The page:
It’s been a big year for the smallest firms on Wall Street.
The small firms, sometimes with just a handful of employees, have been chipping away at one of Wall Street’s most high-profile businesses for years. But in 2015, these so-called boutiques made meaningful gains in the business of advising on massive takeovers.
There were small firms involved in each of the year’s five largest takeovers, according to data provider Dealogic.
Leading the group is Centerview Partners. Started in 2006 by a group of Wall Street veterans, Centerview ranked seventh among advisers on large US deals — the bank’s highest position ever, Dealogic said.
Big banks have a traditional edge over small rivals when it comes to massive takeovers, if only because buyers sometimes need a deep-pocketed backer to help finance their new purchase. And they’re still, overall, dominant in the rankings. The top three advisers of large US deals — worth more than $10 billion — were Goldman Sachs, Morgan Stanley, and JP Morgan.
But there are seven small firms in Dealogic’s top 20 advisers — the most on record. The list of boutiques doesn’t include some firms often thought of in the same way like Lazard, Guggenheim Partners, and Allen & Co., Dealogic says, because these firms either have more than 1,000 employees or generate more than 20% of their revenue from sources other than M&A advisory.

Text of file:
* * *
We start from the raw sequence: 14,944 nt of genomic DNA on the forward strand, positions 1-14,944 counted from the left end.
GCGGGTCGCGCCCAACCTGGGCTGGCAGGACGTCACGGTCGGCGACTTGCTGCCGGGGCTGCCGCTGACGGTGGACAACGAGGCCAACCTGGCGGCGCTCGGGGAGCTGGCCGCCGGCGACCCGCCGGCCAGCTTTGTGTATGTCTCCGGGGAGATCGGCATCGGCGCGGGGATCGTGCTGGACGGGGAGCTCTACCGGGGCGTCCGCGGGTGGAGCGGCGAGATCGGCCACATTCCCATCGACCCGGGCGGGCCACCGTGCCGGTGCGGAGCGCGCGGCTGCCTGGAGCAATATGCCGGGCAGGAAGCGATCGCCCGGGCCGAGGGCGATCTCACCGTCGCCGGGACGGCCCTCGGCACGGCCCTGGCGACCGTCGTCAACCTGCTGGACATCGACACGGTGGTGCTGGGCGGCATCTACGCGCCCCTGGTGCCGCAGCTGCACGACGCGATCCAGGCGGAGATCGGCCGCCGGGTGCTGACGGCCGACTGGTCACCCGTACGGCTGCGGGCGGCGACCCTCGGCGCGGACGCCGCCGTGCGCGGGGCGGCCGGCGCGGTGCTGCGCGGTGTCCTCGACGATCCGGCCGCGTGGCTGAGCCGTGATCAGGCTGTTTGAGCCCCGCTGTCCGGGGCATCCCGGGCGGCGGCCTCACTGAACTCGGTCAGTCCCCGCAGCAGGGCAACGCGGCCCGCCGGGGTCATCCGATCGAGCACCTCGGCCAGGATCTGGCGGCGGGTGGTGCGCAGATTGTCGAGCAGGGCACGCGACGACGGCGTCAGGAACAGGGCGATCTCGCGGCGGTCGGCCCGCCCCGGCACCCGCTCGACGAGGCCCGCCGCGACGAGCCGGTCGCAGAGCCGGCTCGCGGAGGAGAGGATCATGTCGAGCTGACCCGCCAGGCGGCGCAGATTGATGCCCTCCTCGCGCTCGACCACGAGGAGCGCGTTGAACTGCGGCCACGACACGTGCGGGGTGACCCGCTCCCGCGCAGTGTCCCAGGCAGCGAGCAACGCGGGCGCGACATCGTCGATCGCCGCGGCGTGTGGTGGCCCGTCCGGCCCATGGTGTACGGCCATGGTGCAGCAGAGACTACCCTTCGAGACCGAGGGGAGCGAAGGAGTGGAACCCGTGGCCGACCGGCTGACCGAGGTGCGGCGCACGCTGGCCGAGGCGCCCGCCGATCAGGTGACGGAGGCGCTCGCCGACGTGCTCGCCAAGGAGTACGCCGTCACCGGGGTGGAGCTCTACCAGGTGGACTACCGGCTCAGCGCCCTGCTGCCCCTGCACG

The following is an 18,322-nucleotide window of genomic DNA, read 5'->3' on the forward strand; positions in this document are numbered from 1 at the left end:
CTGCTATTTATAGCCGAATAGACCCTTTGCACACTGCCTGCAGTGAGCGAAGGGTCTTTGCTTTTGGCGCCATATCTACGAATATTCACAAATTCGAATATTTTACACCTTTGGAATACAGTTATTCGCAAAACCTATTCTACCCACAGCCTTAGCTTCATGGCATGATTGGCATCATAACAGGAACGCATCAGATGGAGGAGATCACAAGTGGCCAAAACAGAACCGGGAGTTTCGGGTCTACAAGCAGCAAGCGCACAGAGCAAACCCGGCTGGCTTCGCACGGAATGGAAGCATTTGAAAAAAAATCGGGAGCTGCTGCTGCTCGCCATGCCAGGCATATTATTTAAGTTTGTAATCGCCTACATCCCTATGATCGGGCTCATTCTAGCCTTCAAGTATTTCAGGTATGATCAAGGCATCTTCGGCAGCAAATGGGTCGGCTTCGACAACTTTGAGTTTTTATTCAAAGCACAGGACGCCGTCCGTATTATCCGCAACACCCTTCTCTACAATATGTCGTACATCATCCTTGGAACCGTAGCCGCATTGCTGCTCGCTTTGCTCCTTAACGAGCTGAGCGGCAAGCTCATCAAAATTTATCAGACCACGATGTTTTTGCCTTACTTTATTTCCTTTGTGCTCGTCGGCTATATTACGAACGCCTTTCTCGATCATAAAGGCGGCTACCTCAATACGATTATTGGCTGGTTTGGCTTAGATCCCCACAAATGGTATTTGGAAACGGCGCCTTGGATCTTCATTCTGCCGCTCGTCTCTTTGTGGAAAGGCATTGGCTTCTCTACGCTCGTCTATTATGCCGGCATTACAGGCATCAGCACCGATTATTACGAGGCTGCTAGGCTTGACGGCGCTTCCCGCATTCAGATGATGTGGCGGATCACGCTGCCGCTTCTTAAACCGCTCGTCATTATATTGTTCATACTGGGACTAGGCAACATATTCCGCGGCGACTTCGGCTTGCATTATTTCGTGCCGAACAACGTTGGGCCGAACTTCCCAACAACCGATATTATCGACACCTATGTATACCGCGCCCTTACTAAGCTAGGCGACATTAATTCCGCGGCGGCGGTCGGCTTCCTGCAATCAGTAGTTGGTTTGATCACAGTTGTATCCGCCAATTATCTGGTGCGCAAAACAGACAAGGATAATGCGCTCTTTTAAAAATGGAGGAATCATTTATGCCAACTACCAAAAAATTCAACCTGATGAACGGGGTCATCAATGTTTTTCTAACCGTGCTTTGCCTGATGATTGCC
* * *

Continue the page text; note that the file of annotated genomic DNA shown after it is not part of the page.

The small banks’ growing market share is underpinned by a trend of big deal advisers fleeing large institutions for smaller shops. There they work with smaller teams and fewer clients, avoid the messiness of a large public company, and leverage long-standing relationships to pry prized mandates away from their former employers.
The exodus continues. Earlier this year, Hugh “Skip” McGee, a veteran energy banker, started his own firm after leaving a post that made him Barclays’ highest-paid employee.
Centerview — which was lead bank for Newell Rubbermaid’s Jarden deal announced earlier this week and also worked on Pfizer’s takeover of Allergan, the year’s biggest transaction — reaped an estimated $508 million via 40 transactions globally, according to Dealogic.
Others in the top 20 include Moelis & Co., Evercore Partners, Liontree Advisers, and Klein & Co. which elbowed its way into the Dow-DuPont mega-merger expected to generate $200 million in fees for banks.
Founder Michael Klein launched his own firm after leaving Citigroup in 2008. His firm ranked 18th among advisers on large US deals.
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